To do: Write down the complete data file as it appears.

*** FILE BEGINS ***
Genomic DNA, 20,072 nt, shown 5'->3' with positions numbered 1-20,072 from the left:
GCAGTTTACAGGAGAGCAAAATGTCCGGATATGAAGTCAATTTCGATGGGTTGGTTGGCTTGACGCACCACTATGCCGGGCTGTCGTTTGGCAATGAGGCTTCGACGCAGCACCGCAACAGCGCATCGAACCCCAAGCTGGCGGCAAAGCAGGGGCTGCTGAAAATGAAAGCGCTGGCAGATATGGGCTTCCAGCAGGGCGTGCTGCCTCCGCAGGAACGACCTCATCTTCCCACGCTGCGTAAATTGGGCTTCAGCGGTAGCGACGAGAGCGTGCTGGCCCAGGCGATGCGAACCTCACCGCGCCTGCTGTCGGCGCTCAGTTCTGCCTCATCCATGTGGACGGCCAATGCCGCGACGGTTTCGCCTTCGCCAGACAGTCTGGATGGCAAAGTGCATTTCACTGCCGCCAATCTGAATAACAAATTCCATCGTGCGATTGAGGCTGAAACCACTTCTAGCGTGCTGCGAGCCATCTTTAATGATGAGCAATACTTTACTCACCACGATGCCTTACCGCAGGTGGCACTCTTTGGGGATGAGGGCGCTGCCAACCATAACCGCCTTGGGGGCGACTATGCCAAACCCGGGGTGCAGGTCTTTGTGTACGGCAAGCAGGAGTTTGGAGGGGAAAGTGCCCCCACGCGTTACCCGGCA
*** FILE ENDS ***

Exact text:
Genomic DNA, 20,072 nt, shown 5'->3' with positions numbered 1-20,072 from the left:
GCAGTTTACAGGAGAGCAAAATGTCCGGATATGAAGTCAATTTCGATGGGTTGGTTGGCTTGACGCACCACTATGCCGGGCTGTCGTTTGGCAATGAGGCTTCGACGCAGCACCGCAACAGCGCATCGAACCCCAAGCTGGCGGCAAAGCAGGGGCTGCTGAAAATGAAAGCGCTGGCAGATATGGGCTTCCAGCAGGGCGTGCTGCCTCCGCAGGAACGACCTCATCTTCCCACGCTGCGTAAATTGGGCTTCAGCGGTAGCGACGAGAGCGTGCTGGCCCAGGCGATGCGAACCTCACCGCGCCTGCTGTCGGCGCTCAGTTCTGCCTCATCCATGTGGACGGCCAATGCCGCGACGGTTTCGCCTTCGCCAGACAGTCTGGATGGCAAAGTGCATTTCACTGCCGCCAATCTGAATAACAAATTCCATCGTGCGATTGAGGCTGAAACCACTTCTAGCGTGCTGCGAGCCATCTTTAATGATGAGCAATACTTTACTCACCACGATGCCTTACCGCAGGTGGCACTCTTTGGGGATGAGGGCGCTGCCAACCATAACCGCCTTGGGGGCGACTATGCCAAACCCGGGGTGCAGGTCTTTGTGTACGGCAAGCAGGAGTTTGGAGGGGAAAGTGCCCCCACGCGTTACCCGGCA